The committee report does identify sources of revenue to help fund the District's WMATA subsidy, and perhaps some of this money could continue to fund the E6. Metro is considering asking the three jurisdictions for more funding.

Some residents also spoke about the N8. The N8 runs eastbound on Yuma Street from 49th Sreet to Tenley Circle. Metro estimates an average daily ridership of only 300. Eliminating service on this route would save an estimated $516,000.

Yuma Street residents are concerned that the street is too steep and with low ridership, N8 drivers often speed down Yuma, making it dangerous for children and other pedestrians. One Yuma Street resident joked that more people had spoken to save the E6 route than ride the N8.

An American University student did speak in support of the N8, saying it helps students living in Glover Park travel to AU. She supported moving the N8 off Yuma to create a more direct connection to AU, but said the route should stay.

No one spoke on the K1 or V8 routes.

In addition to public testimony on the proposed service changes, Metro officials gave a short presentation on the FY12 budget and took questions from the audience. Residents asked about customer service and problems with the weekly bus pass.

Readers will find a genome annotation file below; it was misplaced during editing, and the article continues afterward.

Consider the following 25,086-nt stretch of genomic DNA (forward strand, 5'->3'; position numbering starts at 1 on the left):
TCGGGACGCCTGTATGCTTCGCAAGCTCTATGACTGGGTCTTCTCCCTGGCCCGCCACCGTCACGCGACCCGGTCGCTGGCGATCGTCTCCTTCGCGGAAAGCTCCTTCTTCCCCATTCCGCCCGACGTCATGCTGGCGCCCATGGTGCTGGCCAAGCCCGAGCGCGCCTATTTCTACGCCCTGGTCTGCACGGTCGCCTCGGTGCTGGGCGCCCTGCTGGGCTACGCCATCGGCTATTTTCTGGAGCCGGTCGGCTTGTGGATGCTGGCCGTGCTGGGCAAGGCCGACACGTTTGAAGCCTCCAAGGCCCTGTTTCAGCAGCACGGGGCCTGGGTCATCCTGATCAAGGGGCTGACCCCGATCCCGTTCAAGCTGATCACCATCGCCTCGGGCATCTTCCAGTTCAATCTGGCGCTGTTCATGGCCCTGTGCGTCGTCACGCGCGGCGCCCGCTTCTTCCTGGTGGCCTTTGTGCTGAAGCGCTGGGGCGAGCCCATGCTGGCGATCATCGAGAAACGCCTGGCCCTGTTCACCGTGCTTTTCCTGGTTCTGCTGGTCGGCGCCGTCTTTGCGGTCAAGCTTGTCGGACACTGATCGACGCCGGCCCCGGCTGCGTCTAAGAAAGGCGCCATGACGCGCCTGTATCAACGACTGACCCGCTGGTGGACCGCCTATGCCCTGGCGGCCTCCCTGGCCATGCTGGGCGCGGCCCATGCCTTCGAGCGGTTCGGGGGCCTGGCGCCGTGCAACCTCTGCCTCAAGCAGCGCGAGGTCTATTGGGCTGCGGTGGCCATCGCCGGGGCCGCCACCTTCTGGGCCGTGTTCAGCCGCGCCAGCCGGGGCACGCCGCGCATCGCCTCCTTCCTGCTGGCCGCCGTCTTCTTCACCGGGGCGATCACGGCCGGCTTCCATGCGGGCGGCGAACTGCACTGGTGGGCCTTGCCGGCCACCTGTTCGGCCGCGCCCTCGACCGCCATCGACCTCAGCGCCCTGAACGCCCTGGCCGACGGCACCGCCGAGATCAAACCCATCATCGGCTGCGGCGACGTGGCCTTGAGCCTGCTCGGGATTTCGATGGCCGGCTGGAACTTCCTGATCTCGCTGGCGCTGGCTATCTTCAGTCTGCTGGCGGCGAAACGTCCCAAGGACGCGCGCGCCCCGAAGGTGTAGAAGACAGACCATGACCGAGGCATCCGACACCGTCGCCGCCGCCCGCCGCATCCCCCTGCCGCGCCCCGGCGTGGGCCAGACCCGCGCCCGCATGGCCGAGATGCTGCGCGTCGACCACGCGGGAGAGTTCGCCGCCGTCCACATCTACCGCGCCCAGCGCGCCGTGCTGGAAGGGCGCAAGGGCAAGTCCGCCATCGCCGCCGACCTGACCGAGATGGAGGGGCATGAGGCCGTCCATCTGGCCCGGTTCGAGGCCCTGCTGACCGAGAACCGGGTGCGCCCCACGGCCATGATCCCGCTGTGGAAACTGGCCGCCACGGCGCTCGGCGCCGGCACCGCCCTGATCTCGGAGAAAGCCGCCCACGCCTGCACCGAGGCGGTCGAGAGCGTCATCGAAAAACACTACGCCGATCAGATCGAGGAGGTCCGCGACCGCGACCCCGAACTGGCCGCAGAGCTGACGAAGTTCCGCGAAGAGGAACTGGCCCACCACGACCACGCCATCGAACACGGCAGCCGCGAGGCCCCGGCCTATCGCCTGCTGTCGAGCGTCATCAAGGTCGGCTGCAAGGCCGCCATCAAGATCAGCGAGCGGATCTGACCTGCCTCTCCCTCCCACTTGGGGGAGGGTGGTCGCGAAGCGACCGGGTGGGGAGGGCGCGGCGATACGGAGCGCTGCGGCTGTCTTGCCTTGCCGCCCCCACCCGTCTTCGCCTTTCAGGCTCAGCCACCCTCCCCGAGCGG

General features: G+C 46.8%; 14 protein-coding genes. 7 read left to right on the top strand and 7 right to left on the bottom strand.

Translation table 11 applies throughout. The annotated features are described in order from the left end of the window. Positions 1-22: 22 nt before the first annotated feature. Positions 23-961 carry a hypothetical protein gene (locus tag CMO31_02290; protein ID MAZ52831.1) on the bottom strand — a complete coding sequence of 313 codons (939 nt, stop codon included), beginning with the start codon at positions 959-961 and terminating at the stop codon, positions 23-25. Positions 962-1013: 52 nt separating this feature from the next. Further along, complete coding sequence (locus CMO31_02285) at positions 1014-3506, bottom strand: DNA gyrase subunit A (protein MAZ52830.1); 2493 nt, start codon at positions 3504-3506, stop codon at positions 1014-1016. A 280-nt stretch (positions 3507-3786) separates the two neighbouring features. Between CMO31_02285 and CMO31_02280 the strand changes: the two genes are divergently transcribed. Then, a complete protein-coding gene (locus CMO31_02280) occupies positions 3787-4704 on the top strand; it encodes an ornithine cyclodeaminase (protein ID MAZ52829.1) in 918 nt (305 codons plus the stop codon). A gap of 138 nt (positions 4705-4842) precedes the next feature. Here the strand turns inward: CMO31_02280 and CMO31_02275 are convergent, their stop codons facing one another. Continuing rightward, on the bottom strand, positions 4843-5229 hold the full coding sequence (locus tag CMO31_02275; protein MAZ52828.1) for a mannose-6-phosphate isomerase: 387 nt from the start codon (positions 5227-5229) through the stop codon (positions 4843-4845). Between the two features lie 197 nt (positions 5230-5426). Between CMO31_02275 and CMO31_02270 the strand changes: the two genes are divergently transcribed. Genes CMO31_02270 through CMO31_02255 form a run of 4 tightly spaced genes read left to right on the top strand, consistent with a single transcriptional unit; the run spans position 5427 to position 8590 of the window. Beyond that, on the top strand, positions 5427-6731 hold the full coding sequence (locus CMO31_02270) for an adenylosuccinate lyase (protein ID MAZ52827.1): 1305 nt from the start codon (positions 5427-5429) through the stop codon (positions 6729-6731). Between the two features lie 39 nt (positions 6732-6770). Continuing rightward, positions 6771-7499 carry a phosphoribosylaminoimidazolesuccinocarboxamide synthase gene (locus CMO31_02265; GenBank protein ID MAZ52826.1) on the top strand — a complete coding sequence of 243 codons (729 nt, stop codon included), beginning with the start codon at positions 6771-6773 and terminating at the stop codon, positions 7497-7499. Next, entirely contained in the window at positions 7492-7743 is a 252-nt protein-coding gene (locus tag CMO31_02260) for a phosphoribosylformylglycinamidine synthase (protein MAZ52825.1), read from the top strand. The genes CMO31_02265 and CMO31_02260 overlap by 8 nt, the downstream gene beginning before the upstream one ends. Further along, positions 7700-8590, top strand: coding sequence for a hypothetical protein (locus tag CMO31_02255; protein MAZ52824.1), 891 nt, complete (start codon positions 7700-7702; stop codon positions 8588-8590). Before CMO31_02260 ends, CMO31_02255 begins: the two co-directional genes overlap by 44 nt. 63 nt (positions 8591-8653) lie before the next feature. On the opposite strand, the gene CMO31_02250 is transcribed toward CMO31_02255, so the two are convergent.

Several residents said they have had negative encounters with bus drivers and station managers, including problems using the 7-day bus pass. WMATA CFO Carol Kissal said the agency had fixed the bus pass issue and apologized for poor bus driver service. Kissal said customers will be able to load their SmarTrip cards online this summer.

Few at the meeting spoke about extending weekend rail headways, though one man commented that stopping weekend rail service at midnight would be a mistake. A representative from Amalgamated Transit Union 689, which represents Metro employees, said the union opposes service cuts because it will hurt bus and rail operators.

The WMATA panel included General Manager and CEO Richard Sarles, WMATA board members Tom Downs and Mort Downey, and Barbara Richardson, Assistant General Manager of Customer Service, Communications and Marketing at Metro. The agency held two hearings each in the District, Maryland, and Virginia. The entire docket, including all proposed bus and rail service changes, is available here.

Jamie Scott is a resident of Ward 3 in DC and a regular Metrobus commuter. He believes in good government, livable communities and quality public transit. Jamie holds a B.A. in Government from Georgetown University and is currently pursuing a Masters in Public Policy at Georgetown. 

Comments

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Is there is reason the E6 and M4 could not be combined. How much more would it be to extend the M4 to Friendship Heights along the E6 route or reroute either the E2, E3 or E4 up Oregon Ave and along the E6 route.